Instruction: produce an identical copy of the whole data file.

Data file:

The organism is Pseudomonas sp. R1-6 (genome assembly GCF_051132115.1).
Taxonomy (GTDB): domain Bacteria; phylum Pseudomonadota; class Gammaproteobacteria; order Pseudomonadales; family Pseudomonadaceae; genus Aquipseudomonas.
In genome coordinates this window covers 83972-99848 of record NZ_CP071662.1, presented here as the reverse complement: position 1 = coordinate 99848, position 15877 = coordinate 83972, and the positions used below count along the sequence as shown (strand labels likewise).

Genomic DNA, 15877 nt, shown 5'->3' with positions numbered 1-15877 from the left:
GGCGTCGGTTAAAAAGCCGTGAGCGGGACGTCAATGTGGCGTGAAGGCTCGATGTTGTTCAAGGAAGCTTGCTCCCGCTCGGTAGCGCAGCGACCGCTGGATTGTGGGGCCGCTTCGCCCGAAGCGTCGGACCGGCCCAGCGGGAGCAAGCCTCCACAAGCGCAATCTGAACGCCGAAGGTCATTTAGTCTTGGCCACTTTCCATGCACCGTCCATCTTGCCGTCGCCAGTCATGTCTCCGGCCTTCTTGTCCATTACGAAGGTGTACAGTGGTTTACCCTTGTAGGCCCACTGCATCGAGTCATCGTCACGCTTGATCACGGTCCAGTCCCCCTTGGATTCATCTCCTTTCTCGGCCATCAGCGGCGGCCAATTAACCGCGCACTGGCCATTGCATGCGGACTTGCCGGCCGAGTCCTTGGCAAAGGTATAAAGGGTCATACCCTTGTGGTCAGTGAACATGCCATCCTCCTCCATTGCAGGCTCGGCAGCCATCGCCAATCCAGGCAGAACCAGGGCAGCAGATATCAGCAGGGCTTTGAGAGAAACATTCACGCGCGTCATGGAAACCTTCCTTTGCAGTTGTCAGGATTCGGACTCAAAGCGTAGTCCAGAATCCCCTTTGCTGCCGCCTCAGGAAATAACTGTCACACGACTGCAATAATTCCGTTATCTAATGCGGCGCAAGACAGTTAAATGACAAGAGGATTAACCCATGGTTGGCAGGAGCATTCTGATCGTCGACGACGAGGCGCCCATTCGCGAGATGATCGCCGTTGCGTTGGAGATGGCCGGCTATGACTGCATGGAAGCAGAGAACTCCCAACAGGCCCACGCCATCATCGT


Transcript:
The organism is Pseudomonas sp. R1-6 (genome assembly GCF_051132115.1).
Taxonomy (GTDB): domain Bacteria; phylum Pseudomonadota; class Gammaproteobacteria; order Pseudomonadales; family Pseudomonadaceae; genus Aquipseudomonas.
In genome coordinates this window covers 83972-99848 of record NZ_CP071662.1, presented here as the reverse complement: position 1 = coordinate 99848, position 15877 = coordinate 83972, and the positions used below count along the sequence as shown (strand labels likewise).

Genomic DNA, 15877 nt, shown 5'->3' with positions numbered 1-15877 from the left:
GGCGTCGGTTAAAAAGCCGTGAGCGGGACGTCAATGTGGCGTGAAGGCTCGATGTTGTTCAAGGAAGCTTGCTCCCGCTCGGTAGCGCAGCGACCGCTGGATTGTGGGGCCGCTTCGCCCGAAGCGTCGGACCGGCCCAGCGGGAGCAAGCCTCCACAAGCGCAATCTGAACGCCGAAGGTCATTTAGTCTTGGCCACTTTCCATGCACCGTCCATCTTGCCGTCGCCAGTCATGTCTCCGGCCTTCTTGTCCATTACGAAGGTGTACAGTGGTTTACCCTTGTAGGCCCACTGCATCGAGTCATCGTCACGCTTGATCACGGTCCAGTCCCCCTTGGATTCATCTCCTTTCTCGGCCATCAGCGGCGGCCAATTAACCGCGCACTGGCCATTGCATGCGGACTTGCCGGCCGAGTCCTTGGCAAAGGTATAAAGGGTCATACCCTTGTGGTCAGTGAACATGCCATCCTCCTCCATTGCAGGCTCGGCAGCCATCGCCAATCCAGGCAGAACCAGGGCAGCAGATATCAGCAGGGCTTTGAGAGAAACATTCACGCGCGTCATGGAAACCTTCCTTTGCAGTTGTCAGGATTCGGACTCAAAGCGTAGTCCAGAATCCCCTTTGCTGCCGCCTCAGGAAATAACTGTCACACGACTGCAATAATTCCGTTATCTAATGCGGCGCAAGACAGTTAAATGACAAGAGGATTAACCCATGGTTGGCAGGAGCATTCTGATCGTCGACGACGAGGCGCCCATTCGCGAGATGATCGCCGTTGCGTTGGAGATGGCCGGCTATGACTGCATGGAAGCAGAGAACTCCCAACAGGCCCACGCCATCATCGT